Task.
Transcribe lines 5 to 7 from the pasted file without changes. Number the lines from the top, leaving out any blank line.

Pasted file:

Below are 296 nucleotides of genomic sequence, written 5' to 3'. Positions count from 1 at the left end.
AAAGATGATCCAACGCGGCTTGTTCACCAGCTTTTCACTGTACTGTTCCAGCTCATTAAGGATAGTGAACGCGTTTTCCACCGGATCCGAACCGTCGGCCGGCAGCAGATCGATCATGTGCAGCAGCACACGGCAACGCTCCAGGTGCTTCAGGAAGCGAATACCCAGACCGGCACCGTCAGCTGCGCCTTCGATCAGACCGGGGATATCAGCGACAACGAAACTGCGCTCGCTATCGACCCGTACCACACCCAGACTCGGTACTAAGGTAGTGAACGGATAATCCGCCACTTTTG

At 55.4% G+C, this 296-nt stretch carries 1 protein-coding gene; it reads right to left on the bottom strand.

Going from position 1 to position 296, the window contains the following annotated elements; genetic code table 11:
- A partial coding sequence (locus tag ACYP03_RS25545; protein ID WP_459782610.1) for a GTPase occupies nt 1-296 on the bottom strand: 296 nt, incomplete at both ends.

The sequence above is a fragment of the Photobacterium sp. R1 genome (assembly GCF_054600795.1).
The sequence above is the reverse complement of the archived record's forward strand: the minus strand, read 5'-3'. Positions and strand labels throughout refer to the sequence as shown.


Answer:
- A partial coding sequence (locus tag ACYP03_RS25545; protein ID WP_459782610.1) for a GTPase occupies nt 1-296 on the bottom strand: 296 nt, incomplete at both ends.

The sequence above is a fragment of the Photobacterium sp. R1 genome (assembly GCF_054600795.1).
The sequence above is the reverse complement of the archived record's forward strand: the minus strand, read 5'-3'. Positions and strand labels throughout refer to the sequence as shown.